electric-ﬁeld magnitude in the wire; (b) the potential difference
between two points in the wire 50.0 m apart; (c) the resistance of a
50.0-m length of this wire. _ONCEPTUAL EXAMPLE 25.4 A SOURCE IN AN OPEN CIRCUIT Figure 25.16 shows a source (a battery) with emf 5' = 12 V and
internal resistance r = 2 I]. (For comparison, the internal resist-
ance of a commercial 12-V lead storage battery is only a few thou-
sandths of an ohm.) The wires to the left of a and to the right of the
ammeter A are not connected to anything. Determine the respec-
tive readings Vab and I of the idealized voltmeter V and the ideal—
ized am meter A. 25.16 A source of emf in an open circuit.
Vab a
r=20,8=12V 25.18 “ What diameter must a copper wire have if its resistance
is to be the same as that of an equal length of aluminum wire with
diameter 2.14 mm? Imalllm A SOURCE IN A COMPLETE CIRCUIT We add a 4-D, resistor to the battery in Conceptual Example 25.4,
forming a complete circuit (Fig. 25.17). What are the voltmeter
and ammeter readings Verb and i now? 25.17 A source of emf in a complete circuit.
ii: = Vn'b' _ONCEPTUAL EXAMPLE 25.6 USING VOLTMETERS AND AMMETERS We move the voltmeter and ammeter in Example 25.5 to different
positions in the circuit. What are the readings of the ideal volt-
meter and ammeter in the situations shown in (a) Fig. 25.1851 and
(b) Fig. 25.1%? 25.18 Different placements of a voltmeter and an ammeter in a
complete circuit. (a) (b) A SOURCE WITH A SHORT CIRCUIT In the circuit of Example 25-5 we replace the 4-0 resistor with a
zero-resistance conductor. What are the meter readings now? EXAMPLE 25.8 POWER INPUT AND OUTPUT IN A COMPLETE CIRCUIT For the circuit that we analyzed in Example 25.5, find the rates of
energy conversion (chemical to electrical) and energy dissipation
in the battery, the rate of energy dissipation in the 4-0 resistor. and
the battery’s net power output. 25.33 “ The circuit shown Figure £25.33 in Fig. E2533 contains two 1.6 n 160 V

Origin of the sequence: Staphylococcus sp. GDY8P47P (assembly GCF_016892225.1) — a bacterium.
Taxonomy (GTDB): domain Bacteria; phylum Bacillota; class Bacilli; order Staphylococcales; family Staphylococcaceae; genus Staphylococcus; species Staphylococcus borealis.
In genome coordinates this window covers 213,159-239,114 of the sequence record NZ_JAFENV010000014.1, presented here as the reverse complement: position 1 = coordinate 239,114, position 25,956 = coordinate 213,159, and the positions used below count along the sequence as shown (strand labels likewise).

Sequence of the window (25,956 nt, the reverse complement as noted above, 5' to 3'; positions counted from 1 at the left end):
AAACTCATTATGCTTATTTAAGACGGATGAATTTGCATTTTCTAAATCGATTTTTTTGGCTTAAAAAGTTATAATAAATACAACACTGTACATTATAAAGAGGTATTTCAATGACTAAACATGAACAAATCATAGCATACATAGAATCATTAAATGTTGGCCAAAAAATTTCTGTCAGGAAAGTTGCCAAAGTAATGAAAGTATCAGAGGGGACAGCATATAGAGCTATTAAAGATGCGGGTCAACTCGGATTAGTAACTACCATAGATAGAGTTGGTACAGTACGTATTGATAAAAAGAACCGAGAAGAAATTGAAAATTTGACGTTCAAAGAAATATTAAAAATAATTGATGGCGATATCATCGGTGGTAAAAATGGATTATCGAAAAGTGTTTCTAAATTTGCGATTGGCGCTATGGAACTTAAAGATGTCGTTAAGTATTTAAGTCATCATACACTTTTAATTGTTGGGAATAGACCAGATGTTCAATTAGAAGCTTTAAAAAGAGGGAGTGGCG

batteries, each with an emf and . an internal resistance, and two a b
resistors. Find (a) the current in 5,0 9 9_0 Q
the circuit (magnitude and di— 1.4 0 8.0 V rection) and (b) the terminal volt-
age Vab of the 16.0-V battery. Imalllm. EQUIVALENT RESISTANCE Find the equivalent resistance of the network in Fig. 26.3a (next
page) and the current in each resistor. The source of emf has neg-
ligible internal resistance. 26.3 Steps in reducing a combination of resistors to a single equivalent resistor and finding the
current in each resistor. S: [8V.r=0 (b) (C) (d) (e) (1‘) _XAMPLE 26.4 CHARGING A BATTERY In the circuit shown in Fig. 26.11, a l2-V power supply with un-
known internal resistance r is connected to a run-down recharge-
able battery with unknowa emf 8 and internal resistance 1 D. and
to an indicator light bulb of resistance 3 ﬂ carrying a current of
2 A. The current through the run-down battery is l A in the direc-
tion shown. Find r, S, and the current I through the power supply. Find power dissipated in each resistor.
26.11 In this circuit a power supply charges a run-down battery and lights a bulb. An assumption has been made about the polarity
of the emf 5 of the battery. ls this assumption correct? _XAMPLE 26.6 A COMPLEX NETWORK Figure 26.12 shows a “bridge" circuit of the type described at the
beginning of this section (see Fig. 26.6b). Find the current in
each resistor and the equivalent resistance of the network of five ”Sis‘o‘s' Find potential difference between a and b. 26.12 A network circuit with several resistors. 26.31 -- Ii‘l the circuit shown in Fig. E26.31 the batteries have
negligible internal resistance and the meters are both idealized.
With the switch 5' open, the voltmeter reads 15.0 V. (a) Find the emf 6' of the battery. (b) What will the ammeter read when the
switch is closed? Figure £26.31 _XAMPLE 26.8 DESIGNING AN AMMETER What shunt resistance is required to make the 1.00-mA, 20.0-0 meter described above into an ammeter with a range of 0 to
50.0 mA? _XAMPLE 26.9 DESIGNING A VOLTMETER What series resistance is required to make the LOO—mA, 20.0-[1
meter described above into a voltmeter with a range of 0 to 10.0 V? Immllml. MEASURING RESISTANCE || Suppose the meters of Example 26.10 are connected to a differ-
ent resistor as shown in Fig. 26.16b, and the readings obtained on
the meters are the same as in Example 26.10. What is the value of
this new resistance R, and what is the power dissipated in the ' a
”5'5“" ' 26.16 Ammeter—voltmeter method for measuring resistance. (a)
o R b c
i.“
RV
(h)
R (1 RV 'earson Education Inc, _XAMPLE 26.10 MEASURING RESISTANCE] The voltmeter in the circuit of Fig. 26.16a reads 12.0 V and the
ammeter reads 0.100 A. The meter resistances are RV = 10,000 I!
(for the voltmeter) and RA = 2.00 0 (for the ammeter). What are h ’ t R dth ' ' ' th ' t ?
t e resrs ance an e power dlSSIPEIBdm e was or 26.16 Ammeter—voltmeter method for measuring resistance. 32016 Pearson Education Inc, 26.22 Discharging a capacitor. (3) Before the switch is closed at time t : 0, the capacitor charge is Q0 and the
current is zero. (b) At time rafter the Iﬂlmllma DISCHARGING A CAPACITOR switch is closed, the capacitor charge is g and the current is t‘. The actual current . . direction is o osite to the direction